Trojans offense thrives with Sarkisian at wheel

Not so long ago -- two months ago, to be exact -- Steve Sarkisian was a whipping boy for USC fans who claimed their offensive coordinator was steering their beloved Trojans straight into the gutter.

That unforgettable smackdown at the hands of those pencil-necked nerds from Stanford? Sarkisian’s fault.

That back-breaking loss to Oregon? Sarkisian’s fault.

The fact that the Trojans offense, expected to be a smooth-running Maserati, wasn’t firing on all cylinders, even as the team was on its way to 11 wins? Blame Sarkisian.


It took a while, longer than some impossibly spoiled fans would have liked, but as the season wound down and finished with a Pasadena flourish, the Trojans forged a clear offensive identity, a look we can expect to see from USC again next season.

Gone, maybe for good, are the days of hair-raising fireworks and quick-strike touchdowns. No more Leinart and Bush, Williams and Chow.

Under Sarkisian, in his first year running solo as offensive coordinator, things were different -- but in the end, no less effective. This year’s Rose Bowl, a 49-17 Trojans victory over Illinois, told the story. The offense was masterful. Steady and sharp, controlled and balanced. It gave the Trojans defense time to sit on the sidelines and breathe. It had just the right amount of hard-hat toughness, just the right amount of Hollywood flair.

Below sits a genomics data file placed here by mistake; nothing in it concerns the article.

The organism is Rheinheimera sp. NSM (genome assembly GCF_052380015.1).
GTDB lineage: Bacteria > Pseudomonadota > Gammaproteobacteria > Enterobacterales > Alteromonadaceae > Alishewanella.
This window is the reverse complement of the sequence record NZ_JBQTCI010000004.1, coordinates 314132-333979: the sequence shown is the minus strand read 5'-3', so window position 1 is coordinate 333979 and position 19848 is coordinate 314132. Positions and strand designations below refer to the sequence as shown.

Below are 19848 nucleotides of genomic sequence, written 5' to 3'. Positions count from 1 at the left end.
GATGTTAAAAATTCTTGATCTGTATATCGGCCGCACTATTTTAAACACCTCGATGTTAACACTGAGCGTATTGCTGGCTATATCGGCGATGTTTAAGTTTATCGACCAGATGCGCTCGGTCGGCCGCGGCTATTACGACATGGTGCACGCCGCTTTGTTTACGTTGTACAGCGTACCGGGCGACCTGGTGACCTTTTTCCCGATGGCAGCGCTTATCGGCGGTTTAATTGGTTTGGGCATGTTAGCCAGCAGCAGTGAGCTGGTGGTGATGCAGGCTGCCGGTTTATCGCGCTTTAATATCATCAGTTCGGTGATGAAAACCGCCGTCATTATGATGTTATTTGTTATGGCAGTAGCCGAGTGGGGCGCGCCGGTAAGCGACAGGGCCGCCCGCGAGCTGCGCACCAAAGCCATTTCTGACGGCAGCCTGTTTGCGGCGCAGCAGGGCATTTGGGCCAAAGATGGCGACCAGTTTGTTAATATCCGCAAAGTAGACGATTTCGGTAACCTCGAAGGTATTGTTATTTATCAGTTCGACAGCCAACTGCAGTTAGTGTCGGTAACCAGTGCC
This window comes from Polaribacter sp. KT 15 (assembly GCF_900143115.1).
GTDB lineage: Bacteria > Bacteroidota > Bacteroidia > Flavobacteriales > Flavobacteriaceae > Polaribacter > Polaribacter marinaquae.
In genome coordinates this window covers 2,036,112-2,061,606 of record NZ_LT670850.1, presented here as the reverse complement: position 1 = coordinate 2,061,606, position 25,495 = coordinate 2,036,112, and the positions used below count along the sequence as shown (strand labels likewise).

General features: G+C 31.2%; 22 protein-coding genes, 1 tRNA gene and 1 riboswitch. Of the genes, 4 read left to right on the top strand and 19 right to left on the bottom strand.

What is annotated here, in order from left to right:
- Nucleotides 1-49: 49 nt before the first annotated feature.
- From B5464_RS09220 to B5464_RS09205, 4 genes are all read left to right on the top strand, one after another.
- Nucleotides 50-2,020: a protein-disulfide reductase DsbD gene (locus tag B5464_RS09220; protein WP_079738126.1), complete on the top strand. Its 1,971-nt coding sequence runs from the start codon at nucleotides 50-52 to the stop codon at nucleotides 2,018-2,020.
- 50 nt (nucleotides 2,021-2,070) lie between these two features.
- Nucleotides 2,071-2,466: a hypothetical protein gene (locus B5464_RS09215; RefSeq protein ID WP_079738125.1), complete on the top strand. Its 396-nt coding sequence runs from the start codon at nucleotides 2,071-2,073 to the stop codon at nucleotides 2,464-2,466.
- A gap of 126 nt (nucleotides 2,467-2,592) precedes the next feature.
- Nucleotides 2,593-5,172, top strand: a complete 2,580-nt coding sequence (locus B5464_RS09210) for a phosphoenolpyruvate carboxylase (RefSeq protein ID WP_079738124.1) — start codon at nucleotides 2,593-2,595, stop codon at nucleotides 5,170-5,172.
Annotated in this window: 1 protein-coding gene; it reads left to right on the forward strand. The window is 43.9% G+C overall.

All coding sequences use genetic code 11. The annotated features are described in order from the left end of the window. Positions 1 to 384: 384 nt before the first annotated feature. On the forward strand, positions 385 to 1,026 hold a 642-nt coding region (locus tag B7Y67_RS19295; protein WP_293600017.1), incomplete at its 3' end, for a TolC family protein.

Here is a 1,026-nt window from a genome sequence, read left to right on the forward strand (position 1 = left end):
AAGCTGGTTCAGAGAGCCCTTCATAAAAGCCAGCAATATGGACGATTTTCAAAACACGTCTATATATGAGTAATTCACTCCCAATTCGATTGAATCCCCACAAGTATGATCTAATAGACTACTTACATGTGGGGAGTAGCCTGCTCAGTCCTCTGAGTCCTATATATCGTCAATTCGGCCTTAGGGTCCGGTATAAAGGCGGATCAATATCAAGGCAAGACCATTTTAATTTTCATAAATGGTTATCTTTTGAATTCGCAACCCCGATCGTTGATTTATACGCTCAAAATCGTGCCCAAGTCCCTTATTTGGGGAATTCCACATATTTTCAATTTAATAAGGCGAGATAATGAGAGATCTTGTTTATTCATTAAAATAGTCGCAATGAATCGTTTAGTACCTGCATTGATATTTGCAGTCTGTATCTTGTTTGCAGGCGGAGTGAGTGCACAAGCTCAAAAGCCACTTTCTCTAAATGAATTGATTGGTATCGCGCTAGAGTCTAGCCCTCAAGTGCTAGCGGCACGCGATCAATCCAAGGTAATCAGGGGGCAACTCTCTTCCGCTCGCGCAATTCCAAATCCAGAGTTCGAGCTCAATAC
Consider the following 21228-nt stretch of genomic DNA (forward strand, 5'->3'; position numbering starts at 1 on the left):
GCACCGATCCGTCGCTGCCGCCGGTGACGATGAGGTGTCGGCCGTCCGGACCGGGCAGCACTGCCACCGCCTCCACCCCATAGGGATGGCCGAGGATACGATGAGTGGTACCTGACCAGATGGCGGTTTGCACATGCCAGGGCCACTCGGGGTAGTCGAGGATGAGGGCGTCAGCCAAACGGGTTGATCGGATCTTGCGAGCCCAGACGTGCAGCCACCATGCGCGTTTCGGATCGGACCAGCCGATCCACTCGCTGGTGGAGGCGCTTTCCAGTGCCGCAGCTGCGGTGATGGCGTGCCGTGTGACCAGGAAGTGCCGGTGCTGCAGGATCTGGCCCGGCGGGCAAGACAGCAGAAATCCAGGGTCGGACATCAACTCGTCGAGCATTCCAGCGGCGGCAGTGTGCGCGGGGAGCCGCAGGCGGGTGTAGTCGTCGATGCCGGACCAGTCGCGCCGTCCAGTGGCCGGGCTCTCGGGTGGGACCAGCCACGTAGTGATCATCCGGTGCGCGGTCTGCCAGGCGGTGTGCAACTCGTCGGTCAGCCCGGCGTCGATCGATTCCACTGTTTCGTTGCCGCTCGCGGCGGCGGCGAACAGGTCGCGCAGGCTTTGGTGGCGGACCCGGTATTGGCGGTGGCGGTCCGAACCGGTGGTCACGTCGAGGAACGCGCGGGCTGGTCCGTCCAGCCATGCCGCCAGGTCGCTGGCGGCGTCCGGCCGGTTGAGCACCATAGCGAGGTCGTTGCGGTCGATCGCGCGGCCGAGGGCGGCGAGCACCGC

“Everything Sarkisian said would happen,” tackle Sam Baker told me after the game, “is exactly what happened . . . the guy drew up a perfect game.”

I spoke to the 33-year-old coach over the phone Wednesday morning. He was still at the team hotel room, a bit groggy farom a night spent basking in the moment with the team and his family. He picked up the sheet of plays he used for the game, read it and reminisced. The grogginess was gone.

“First play, we had an empty backfield,” he said. “It was a screen to Joe [McKnight] and it didn’t work out the way we wanted. There was no gain, but it was important because what we did with that one play started us out on the road for the whole game. It set a tone.”

Sarkisian explained that he went into the game certain the Trojans could exploit the core of the Illinois defense, particularly its linebackers and safeties. The plan was to stretch the Illini by using offensive formations that drew the defense away from the center, then to attack the middle of the field with the steadiness of a metronome.

That’s exactly what happened in USC’s first drive. Following the pass to McKnight came a long pass, a run up the gut, a pass up the gut, then another.

Sarkisian could feel the hair rise on the back of his neck.

“The sideline, it was just amazing,” he remembered. “The guys were really aggressive and really emotional. For whatever reason our guys were as hyped up as they have been all year. They were electric on the sideline . . . I could feel something special was going to happen.”

It didn’t take long. A little more than two minutes into that drive, with the sun dripping against the green field and the boys from the Midwest still hopeful, John David Booty dropped back to pass and lofted an eight-yard strike to Chauncey Washington.

USC 7, Illinois 0.

A clinic.

“We ended up scoring that touchdown and we did everything we wanted to do,” Sarkisian said. “We got a point across to our players: that we were going to spread the field and be aggressive. And we got across to their team that we were going to play a spread-out, wide-open game.”